How to Build a Classroom Library on a Barely-There Budget

About Katie Sluiter

Katie Sluiter is currently an 8th English teacher in West Michigan. She has taught middle school, high school, and community college and has her Masters Degree in Teaching English. Her writing has been featured on BonBon Break, BlogHer, Today Moms, and The Washington Post. She has also been published in numerous anthologies, most recently Mothering Through The Darkness: Women Open Up About the Postpartum Experience. She is a member of and has presented at both NCTE and MCTE. She is a National Writing Project participant and has been published in the Language Arts Journal of Michigan multiple times.

After attending a Penny Kittle workshop in spring of 2014, I decided that I wanted to radically change the reading/literature instruction in my twelfth grade English class by setting up a Reader’s Workshop. In order to do that, I needed a classroom library. In fact, I needed an extensive classroom library if I wanted the RW to work. The problem was I had 104 titles–many out of date–and no money.

I teach in a Title 1 district, and asking my principal or the board for money was out of the question. I didn’t want to request Title 1 funds either because I really wanted the books to be mine. I wanted to be able to take them with me wherever I was in the district (or if anything happened to my position, I wanted the books to come with me).

As a teacher and a mom to three small kids (one who is only 12-weeks old), I don’t have extra money lying around to put into a starter library either. But I needed those books. The more I thought about it, the more determined I became that the key to turning around all those reluctant and non-readers in my classes was tons and tons of glorious books at their finger tips.

The first thing I did was hop on Amazon and create a Classroom Library Wishlist. I took all the books Kittle had mentioned that day along with a bunch of my favorites and I put them on the list. Then I asked my current students what authors and books they liked. And I asked our media center specialist (who is always very up-to-date on what the hot YA lit books are) and I added her suggestions.  Then I wrote about my dream of the classroom library on my own blog. And I shared on Facebook. And Twitter. And by word-of-mouth.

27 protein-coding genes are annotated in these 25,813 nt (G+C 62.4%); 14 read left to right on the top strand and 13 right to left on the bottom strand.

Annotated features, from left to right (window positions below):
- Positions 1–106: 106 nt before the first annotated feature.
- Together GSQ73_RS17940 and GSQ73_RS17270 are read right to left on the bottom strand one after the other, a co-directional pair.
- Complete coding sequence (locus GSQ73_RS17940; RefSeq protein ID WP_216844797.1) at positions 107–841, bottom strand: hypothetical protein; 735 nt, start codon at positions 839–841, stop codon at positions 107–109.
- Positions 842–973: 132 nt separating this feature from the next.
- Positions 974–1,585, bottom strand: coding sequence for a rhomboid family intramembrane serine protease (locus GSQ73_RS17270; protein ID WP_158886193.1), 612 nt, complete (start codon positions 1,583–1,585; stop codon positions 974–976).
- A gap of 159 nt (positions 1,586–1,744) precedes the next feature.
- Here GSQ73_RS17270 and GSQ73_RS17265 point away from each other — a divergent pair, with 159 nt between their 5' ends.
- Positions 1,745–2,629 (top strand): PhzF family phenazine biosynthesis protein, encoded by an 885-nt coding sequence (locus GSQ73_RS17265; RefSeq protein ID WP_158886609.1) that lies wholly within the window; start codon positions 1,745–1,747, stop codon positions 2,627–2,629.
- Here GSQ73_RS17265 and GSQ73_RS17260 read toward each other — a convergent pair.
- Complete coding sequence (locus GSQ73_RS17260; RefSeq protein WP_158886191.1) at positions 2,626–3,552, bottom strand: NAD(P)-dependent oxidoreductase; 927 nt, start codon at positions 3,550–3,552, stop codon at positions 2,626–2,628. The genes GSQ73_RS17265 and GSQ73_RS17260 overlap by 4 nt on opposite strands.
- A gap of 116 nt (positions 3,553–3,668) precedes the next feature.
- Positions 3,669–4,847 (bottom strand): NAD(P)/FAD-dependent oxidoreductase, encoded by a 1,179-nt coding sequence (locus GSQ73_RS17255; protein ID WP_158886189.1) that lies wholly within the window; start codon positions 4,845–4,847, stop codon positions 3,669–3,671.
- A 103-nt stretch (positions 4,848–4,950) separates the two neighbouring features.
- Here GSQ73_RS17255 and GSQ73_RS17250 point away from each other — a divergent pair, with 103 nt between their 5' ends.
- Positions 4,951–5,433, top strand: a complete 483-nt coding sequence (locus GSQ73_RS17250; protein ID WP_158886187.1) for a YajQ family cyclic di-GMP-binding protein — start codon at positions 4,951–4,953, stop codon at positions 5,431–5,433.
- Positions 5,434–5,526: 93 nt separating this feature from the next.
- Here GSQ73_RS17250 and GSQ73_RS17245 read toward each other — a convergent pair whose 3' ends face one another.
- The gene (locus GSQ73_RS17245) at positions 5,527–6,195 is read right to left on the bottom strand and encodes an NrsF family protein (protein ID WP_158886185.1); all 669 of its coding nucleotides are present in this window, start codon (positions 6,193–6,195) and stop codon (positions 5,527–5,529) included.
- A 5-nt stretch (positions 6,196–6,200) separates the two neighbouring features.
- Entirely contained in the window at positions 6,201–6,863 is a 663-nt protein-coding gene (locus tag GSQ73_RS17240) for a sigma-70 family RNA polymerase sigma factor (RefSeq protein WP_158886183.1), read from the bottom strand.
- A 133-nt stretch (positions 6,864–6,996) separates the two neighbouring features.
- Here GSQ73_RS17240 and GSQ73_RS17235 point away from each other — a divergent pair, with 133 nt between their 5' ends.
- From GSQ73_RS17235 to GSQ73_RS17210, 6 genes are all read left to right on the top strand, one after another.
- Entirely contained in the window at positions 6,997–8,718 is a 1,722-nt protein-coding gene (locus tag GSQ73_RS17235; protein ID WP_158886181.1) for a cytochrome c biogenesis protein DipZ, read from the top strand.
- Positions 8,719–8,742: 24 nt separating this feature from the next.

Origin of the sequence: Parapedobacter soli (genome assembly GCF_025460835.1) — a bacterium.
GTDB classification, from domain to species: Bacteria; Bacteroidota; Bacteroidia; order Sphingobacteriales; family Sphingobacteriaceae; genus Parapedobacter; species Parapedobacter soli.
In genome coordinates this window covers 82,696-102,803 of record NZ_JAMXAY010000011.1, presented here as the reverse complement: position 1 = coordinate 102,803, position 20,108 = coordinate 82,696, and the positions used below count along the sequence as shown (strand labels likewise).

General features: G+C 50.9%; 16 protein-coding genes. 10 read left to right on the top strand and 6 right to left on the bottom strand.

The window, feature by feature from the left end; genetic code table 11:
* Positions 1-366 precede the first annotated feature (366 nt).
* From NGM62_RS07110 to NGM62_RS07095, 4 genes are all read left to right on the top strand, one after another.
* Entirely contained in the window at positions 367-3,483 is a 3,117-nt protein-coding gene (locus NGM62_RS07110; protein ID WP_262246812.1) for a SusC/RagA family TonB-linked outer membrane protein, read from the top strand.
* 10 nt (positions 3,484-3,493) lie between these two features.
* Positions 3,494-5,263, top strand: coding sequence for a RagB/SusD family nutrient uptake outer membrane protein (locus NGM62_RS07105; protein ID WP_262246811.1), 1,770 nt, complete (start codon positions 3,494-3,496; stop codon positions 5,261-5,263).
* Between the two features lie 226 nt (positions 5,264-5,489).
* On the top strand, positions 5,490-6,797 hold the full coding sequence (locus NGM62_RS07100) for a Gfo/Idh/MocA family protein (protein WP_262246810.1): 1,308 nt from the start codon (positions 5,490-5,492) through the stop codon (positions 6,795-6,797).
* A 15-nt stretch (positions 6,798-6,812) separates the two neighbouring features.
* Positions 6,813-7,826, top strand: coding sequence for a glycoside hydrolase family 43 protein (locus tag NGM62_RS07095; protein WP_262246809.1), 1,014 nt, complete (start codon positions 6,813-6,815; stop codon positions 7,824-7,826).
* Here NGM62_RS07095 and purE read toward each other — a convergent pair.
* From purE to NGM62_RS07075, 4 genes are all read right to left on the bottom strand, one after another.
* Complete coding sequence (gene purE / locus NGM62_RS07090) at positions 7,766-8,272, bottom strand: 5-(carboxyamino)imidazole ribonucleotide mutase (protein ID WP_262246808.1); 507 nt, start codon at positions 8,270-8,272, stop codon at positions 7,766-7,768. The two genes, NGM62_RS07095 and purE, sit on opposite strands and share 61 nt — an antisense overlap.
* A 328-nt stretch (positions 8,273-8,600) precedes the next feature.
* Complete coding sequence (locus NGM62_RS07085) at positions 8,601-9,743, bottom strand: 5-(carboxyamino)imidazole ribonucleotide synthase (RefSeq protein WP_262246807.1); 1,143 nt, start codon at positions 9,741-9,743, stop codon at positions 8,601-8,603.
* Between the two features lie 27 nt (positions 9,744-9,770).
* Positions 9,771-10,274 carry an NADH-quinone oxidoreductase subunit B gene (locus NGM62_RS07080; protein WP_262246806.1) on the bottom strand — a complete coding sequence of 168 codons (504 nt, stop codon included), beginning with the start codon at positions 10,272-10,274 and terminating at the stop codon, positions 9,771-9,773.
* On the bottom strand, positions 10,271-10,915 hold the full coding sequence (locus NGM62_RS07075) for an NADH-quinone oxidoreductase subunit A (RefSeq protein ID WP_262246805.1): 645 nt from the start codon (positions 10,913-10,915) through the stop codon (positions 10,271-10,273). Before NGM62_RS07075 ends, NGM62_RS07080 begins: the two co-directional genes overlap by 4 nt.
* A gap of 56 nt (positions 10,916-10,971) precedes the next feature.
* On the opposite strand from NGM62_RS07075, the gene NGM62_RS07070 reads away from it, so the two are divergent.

Then a crazy thing happened. People gave. They gave a LOT.

In less than a month I quadrupled my titles from 104 to over 400. I came home to Amazon boxes daily for over a month. People sent me their used books as well. People gave money and gift cards to Amazon and Barnes and Noble.

I also applied for the Book Love Foundation Grant. I didn’t win the 500 books, but I was a runner-up and was awarded $500 towards books. Before the official paperwork came through for me to place my book order, my teaching position changed. I went from teaching eleventh and twelfth grade to eighth grade. Most of the books that had been donated were for older readers, so I was fortunate to be able to place my Book Love order for more junior high-appropriate titles.

A year later, my library now boasts over 700 titles, and I’m still working on adding more. My students are constantly telling me what I “need to get” and I keep adding the titles to my Wish List.

When I tell this story, many co-workers have said, “but I don’t have a blog. Who is going to donate to me?” You would be surprised. One of my colleagues, a special ed teacher in our regional center, set up a Wish List as well and put out the call on Facebook. She doesn’t have a blog or a Facebook fanpage and she still received tons of books proving that the books don’t have to come from around the country to still come.

If you want to build a classroom library without school funds, this is what I suggest:

  • Create an Amazon Wishlist
  • Routinely scope out thrift shops, garage sales, used book stores, and library sales
  • Hit up warehouse sales like the Scholastic Warehouse Sale
  • Be public about your need: Facebook, church bulletin, etc.
  • Apply for grants like the Book Love Foundation
  • Let your students’ families know you take used books

An extensive, well-loved classroom library doesn’t just have to be a dream. It doesn’t have to be something that affluent districts have. People love to give books.

You just have to ask.

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About the Author:

Katie Sluiter is currently an 8th English teacher in West Michigan. She has taught middle school, high school, and community college and has her Masters Degree in Teaching English. Her writing has been featured on BonBon Break, BlogHer, Today Moms, and The Washington Post. She has also been published in numerous anthologies, most recently Mothering Through The Darkness: Women Open Up About the Postpartum Experience. She is a member of and has presented at both NCTE and MCTE. She is a National Writing Project participant and has been published in the Language Arts Journal of Michigan multiple times.

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